Some areas of particular interest to us in putting together this global survey of mobile communications were the transforming dynamics of youth within families, the concept of micro-coordination, and expectations of socio-economic development from the use of mobile phones by poor people. We were also fascinated by the ways in which mobile devices plays a crucial role in the dynamics between power and counter-power at the organizational and institutional levels of politics. We now address these pertinent issues one by one.

Wireless technology fits young people's way of life and enables them fulfil their communication needs: interaction with peers as well as with parents. A particularly important process in the development of new family relationships is the management of autonomy vis á vis security. There is a tension between the desires and interests of parents and children, and wireless technology provides a means to resolve this tension in ways that were not possible before. Indeed, the ability to exercise independence does not mean that young people lose their ties with the family. The autonomy they enjoy as a result of owning a mobile phone still operates within a framework of parental rules.

In this sense, "mobile communication creates what one might call an extended umbilical cord between youth and their parents" (United Nations, 2003: 322). Indeed, as described by Fortunati and Manganelli (2002: 62), there is a kind of sham, or "mime," within the family:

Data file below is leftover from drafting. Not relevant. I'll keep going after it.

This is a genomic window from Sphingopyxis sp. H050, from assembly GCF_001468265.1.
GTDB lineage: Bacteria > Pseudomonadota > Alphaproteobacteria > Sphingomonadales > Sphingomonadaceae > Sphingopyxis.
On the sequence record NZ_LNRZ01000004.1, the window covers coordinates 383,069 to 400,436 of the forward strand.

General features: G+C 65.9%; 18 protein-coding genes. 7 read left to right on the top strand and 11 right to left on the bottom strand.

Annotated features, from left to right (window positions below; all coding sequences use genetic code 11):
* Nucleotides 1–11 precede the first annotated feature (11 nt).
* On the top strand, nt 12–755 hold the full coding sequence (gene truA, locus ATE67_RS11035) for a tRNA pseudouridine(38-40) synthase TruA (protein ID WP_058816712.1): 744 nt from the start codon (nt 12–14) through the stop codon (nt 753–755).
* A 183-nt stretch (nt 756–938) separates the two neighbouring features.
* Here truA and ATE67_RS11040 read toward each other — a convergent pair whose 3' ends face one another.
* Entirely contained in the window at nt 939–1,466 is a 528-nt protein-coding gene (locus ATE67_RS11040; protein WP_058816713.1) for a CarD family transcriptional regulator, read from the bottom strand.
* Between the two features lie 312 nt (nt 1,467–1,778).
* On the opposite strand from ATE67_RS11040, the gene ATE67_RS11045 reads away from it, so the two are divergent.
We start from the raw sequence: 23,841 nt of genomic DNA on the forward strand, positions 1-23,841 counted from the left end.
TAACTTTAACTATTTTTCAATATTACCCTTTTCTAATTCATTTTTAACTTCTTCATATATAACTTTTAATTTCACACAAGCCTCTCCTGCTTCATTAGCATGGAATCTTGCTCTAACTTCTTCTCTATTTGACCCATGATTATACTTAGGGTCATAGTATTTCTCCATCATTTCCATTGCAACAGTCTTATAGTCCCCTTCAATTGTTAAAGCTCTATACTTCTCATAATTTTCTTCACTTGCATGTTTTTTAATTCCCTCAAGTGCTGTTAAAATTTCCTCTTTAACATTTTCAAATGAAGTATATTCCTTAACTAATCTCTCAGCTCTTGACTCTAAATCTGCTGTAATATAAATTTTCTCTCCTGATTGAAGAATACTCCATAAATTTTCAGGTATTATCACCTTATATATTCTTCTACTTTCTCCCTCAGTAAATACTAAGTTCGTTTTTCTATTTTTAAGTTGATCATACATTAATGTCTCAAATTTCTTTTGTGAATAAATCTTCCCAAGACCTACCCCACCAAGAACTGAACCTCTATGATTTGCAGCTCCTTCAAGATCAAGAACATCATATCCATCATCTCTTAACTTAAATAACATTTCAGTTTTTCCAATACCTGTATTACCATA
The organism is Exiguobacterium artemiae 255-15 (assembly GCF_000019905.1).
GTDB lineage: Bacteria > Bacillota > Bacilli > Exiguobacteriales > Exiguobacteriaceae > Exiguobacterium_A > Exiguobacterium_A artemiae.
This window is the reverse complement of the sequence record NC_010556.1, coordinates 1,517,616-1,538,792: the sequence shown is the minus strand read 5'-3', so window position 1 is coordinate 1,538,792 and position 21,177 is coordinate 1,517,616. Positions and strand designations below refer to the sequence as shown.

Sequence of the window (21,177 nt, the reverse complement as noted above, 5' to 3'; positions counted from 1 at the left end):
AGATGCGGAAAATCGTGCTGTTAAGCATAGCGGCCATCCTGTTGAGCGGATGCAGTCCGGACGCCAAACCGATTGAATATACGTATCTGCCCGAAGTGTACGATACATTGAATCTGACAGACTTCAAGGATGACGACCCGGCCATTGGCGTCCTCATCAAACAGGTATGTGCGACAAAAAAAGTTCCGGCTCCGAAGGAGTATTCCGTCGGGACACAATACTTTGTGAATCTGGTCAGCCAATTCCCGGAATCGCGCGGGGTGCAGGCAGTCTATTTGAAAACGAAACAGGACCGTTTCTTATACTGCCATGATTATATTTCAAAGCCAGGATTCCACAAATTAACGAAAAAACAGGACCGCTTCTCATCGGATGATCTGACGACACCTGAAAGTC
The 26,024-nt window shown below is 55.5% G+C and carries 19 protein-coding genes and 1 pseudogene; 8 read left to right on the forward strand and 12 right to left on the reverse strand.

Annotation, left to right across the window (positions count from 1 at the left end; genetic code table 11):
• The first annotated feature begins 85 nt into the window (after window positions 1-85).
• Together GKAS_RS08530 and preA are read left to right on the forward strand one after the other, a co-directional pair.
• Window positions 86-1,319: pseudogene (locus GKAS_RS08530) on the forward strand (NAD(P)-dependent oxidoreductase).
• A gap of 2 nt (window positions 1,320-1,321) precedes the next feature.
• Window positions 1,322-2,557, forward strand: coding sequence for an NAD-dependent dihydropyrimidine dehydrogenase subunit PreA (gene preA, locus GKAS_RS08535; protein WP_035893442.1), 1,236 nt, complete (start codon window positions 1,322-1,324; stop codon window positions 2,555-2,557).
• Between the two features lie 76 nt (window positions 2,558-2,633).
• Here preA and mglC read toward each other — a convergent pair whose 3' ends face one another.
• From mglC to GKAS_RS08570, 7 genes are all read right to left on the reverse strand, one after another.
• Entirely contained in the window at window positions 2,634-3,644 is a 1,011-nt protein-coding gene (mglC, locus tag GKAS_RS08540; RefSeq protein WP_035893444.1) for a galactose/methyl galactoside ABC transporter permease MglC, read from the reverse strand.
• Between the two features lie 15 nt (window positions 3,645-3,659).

[A]dolescents "mime" with the mobile in a public area and simulate autonomy and responsibility without actually enjoying them. Having often received the mobile as a gift from parents and being financially supported by them for their own use, adolescents are obliged to show continuous gratitude and acknowledgement towards too generous, permissive parents. [...]

    In the same way, their parents "mime" with a respect towards freedom as for the children which, in fact, they are very far from expressing, since they actually often would seem to feel the obligation of closely monitoring them.

All in all, what is clear from the evidence we studied is that the availability of wireless communication technologies modifies but does not eliminate the power relations between parents and children. The mobile phone is, in a paradoxical way, the keeper and breaker of family ties (Lorente, 2002: 6-8).

With regards to the concept of micro-coordination mentioned by Hill, this is possibly one of the most important capabilities that mobile phones provide to families. It is worth to remember its definition: Ling (2004: 70) defined micro-coordination as the "nuanced management of social interactions. [It] can be seen in the redirection of trips that have already started, it can be seen in the iterative agreement as to where and when can meet friends, and it can be seen, for example, in the ability to call ahead when we are late to an appointment." Although in some cases, micro-coordination makes some trips unnecessary; in other cases it may also generate more need to travel. Hence, as demonstrated in a study by Ling and Haddon (2001), mobile telephony is not significantly changing the number of trips a person makes, but it does allow the redirection of journeys that have already begun.